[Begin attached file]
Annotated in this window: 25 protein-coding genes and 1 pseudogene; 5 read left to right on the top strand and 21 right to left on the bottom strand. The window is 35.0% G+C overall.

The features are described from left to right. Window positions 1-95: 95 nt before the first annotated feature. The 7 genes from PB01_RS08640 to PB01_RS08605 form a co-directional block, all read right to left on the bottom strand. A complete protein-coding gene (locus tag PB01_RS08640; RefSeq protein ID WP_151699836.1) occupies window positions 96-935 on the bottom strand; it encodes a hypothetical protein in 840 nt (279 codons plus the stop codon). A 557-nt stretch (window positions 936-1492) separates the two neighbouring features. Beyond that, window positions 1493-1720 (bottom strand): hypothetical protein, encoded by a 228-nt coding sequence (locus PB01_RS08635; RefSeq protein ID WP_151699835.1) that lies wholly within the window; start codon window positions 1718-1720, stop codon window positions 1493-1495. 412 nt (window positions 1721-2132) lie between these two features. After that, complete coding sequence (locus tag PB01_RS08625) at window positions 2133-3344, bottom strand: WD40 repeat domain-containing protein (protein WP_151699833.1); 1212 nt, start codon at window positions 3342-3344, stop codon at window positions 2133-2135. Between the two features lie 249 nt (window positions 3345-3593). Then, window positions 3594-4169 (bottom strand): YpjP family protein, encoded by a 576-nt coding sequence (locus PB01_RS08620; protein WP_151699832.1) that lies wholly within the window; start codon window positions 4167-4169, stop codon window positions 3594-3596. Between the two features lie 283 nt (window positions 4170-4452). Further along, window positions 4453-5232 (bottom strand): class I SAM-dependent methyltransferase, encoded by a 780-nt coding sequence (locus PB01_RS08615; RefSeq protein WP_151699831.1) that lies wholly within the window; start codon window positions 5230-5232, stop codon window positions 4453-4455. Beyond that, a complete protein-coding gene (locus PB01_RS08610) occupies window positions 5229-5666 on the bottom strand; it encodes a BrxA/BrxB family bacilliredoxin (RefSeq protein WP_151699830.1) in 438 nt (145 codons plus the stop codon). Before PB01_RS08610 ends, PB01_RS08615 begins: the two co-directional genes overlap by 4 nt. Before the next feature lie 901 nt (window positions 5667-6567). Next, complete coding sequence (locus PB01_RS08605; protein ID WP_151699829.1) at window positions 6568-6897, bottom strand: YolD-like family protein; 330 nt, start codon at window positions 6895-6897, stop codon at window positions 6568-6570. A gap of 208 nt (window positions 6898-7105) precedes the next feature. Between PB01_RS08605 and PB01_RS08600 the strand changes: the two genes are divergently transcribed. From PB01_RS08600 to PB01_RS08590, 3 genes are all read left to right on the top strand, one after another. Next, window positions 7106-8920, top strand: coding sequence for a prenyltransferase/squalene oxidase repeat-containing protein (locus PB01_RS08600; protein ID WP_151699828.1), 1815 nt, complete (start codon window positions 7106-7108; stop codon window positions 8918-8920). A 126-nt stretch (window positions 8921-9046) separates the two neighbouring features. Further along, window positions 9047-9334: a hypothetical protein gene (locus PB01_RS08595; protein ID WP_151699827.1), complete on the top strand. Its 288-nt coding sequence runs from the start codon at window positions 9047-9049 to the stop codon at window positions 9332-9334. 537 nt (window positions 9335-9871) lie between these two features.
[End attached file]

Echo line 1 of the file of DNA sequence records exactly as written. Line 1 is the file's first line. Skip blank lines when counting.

Annotated in this window: 25 protein-coding genes and 1 pseudogene; 5 read left to right on the top strand and 21 right to left on the bottom strand. The window is 35.0% G+C overall.